More than 40,000 Filipinos became permanent residents of Canada in 2014, making the Philippines the top source country for Canadian immigration last year, according to the Canada Immigration Newsletter. The Philippines had previously been the top source country in 2012, with China having been the top source country in 2013, the publication reported. Canada Immigration Newsletter is a monthly publication edited by Canadian immigration lawyer David Cohen.
According to the publication, Canada also issued nearly 47,000 visitor visas to Filipinos in 2014, a 56 percent increase since 2006. The number of new permanent residents from the Philippines is up from 14,004 in 2004. The publication noted that this was a near three-fold increase in just one decade. Many of the Filipino newcomers originally came to Canada under the Live-In Caregiver Program, now simply the Caregiver Program after modifications made last November. The government of Canada’s immigration plan for 2015 states that it aims to convert between 26,000 and 30,000 caregivers to permanent resident status this year.
In just a few short decades, the paper reported, Canada’s Filipino community has grown to become one of the country’s largest immigrant demographics. It related that the more than 700,000 people of Filipino descent in Canada make up one of the country’s larger diaspora communities, and this number is increasing constantly. Filipino workers in Canada are important to both the Canadian and Philippine economies. While workers in Canada help to fill important labour shortages, families and friends in the Philippines benefit from remittances sent from Canada.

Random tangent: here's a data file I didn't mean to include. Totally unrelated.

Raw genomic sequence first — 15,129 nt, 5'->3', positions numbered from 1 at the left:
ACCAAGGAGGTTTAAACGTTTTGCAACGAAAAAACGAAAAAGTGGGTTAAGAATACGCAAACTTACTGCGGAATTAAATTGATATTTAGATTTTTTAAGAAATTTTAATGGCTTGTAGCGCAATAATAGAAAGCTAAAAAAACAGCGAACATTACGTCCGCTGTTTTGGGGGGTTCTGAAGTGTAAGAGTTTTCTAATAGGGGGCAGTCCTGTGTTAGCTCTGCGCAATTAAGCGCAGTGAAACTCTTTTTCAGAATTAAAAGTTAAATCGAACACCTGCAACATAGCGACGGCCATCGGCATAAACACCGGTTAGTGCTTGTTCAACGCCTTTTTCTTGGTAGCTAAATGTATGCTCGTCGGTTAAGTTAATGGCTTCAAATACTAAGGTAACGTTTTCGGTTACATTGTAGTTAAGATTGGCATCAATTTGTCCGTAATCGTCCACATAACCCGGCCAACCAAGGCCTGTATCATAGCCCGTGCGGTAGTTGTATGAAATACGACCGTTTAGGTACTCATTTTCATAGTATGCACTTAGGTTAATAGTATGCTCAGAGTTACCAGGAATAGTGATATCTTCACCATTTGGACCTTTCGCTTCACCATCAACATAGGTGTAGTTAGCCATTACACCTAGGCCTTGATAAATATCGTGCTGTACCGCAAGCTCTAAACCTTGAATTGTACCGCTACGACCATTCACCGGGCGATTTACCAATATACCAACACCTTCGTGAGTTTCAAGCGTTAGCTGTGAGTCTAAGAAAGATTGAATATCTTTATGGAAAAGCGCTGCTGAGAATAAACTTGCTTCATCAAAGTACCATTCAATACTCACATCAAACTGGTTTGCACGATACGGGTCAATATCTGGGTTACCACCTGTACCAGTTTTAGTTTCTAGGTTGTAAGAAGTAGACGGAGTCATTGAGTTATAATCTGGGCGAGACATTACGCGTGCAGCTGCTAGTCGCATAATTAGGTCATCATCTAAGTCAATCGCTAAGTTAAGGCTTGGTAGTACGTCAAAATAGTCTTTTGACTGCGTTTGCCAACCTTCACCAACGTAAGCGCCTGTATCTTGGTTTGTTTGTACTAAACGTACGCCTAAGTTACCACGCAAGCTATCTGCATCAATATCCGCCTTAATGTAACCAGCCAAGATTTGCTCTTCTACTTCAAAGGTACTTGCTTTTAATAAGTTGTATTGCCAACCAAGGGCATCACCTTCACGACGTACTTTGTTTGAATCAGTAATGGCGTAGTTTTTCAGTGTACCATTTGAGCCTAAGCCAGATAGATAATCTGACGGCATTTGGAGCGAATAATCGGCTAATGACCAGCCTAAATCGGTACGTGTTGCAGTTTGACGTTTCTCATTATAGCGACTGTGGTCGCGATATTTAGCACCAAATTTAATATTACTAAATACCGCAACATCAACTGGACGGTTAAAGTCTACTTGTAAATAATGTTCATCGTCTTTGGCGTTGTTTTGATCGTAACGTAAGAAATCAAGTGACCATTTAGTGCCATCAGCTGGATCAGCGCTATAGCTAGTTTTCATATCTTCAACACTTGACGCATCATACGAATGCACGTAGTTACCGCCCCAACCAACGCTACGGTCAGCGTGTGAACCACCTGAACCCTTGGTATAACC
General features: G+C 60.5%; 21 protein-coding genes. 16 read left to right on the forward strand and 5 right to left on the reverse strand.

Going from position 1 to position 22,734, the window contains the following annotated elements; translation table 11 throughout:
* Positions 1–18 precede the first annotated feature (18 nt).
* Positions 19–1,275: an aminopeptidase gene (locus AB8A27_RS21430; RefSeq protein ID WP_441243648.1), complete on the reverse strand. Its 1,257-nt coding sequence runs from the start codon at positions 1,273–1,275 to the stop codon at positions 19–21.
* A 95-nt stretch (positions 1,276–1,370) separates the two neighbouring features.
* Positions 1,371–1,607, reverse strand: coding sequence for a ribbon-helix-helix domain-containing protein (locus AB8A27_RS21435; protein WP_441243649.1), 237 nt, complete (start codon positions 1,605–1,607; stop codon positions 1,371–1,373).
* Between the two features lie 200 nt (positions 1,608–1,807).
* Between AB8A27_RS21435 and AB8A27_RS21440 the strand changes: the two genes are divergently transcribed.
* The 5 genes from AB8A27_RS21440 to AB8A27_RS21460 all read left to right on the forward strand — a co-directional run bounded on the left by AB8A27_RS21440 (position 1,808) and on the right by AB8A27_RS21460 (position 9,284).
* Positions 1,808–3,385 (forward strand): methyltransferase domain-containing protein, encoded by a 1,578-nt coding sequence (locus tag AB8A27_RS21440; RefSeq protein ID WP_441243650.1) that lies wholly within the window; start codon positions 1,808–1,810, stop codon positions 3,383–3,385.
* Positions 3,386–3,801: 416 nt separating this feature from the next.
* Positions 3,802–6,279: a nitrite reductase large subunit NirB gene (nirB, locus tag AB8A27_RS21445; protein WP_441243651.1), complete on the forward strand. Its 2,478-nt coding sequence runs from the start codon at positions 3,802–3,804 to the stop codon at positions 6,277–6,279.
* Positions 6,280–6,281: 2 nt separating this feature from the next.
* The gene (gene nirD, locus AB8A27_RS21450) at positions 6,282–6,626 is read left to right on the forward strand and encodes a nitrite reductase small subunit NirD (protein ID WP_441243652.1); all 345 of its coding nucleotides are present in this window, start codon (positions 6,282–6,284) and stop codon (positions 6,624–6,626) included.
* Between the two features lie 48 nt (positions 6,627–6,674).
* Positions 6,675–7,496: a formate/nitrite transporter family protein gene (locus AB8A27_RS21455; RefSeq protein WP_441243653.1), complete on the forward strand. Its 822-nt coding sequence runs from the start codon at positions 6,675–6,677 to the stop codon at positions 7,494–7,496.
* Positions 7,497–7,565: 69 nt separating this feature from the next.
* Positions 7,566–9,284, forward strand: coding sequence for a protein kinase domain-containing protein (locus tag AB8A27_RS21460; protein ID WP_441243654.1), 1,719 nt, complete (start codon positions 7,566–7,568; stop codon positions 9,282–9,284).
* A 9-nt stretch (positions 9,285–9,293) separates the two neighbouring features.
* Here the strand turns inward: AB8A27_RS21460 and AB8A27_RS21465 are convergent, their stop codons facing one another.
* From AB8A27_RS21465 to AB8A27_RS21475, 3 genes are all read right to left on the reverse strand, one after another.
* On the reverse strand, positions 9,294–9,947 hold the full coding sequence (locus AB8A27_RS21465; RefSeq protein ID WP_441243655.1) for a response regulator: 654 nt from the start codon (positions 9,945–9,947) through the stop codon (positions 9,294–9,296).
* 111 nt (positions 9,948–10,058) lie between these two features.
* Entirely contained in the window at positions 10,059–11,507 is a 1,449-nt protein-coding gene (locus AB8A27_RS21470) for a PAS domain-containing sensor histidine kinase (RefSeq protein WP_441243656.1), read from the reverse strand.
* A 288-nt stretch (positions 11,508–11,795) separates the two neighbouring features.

Canada Immigration Newsletter reported that about half of Canada’s Filipino population lives in the Greater Toronto Area (GTA), with Vancouver hosting the second-largest Filipino population in Canada and Winnipeg also home to a large number of Filipinos.
“Oftentimes, individuals will first come to Canada as temporary workers, leaving spouses and children behind. But many Filipinos have also worked hard to bring their immediate families to Canada. Once permanent residence is achieved, they are then able to reunite with their families in Canada,” said immigration attorney David Cohen.
“Canada’s generous family sponsorship rules allow permanent residents to sponsor not only children and spouses, but parents and grandparents as well. These include the popular Parent and
Grandparent Sponsorship Program as well as the new Super Visa Program, which offers long-term visitor visas to qualified applicants. The introduction of these family reunification programs has contributed to the upsurge in new arrivals from the Philippines,” according to Cohen.
“Within the broader Filipino community in Canada, we have observed success after success of smaller communities that have flourished across the country. The story of Filipino immigration to Canada is a story shared between a proud people and a welcoming land.”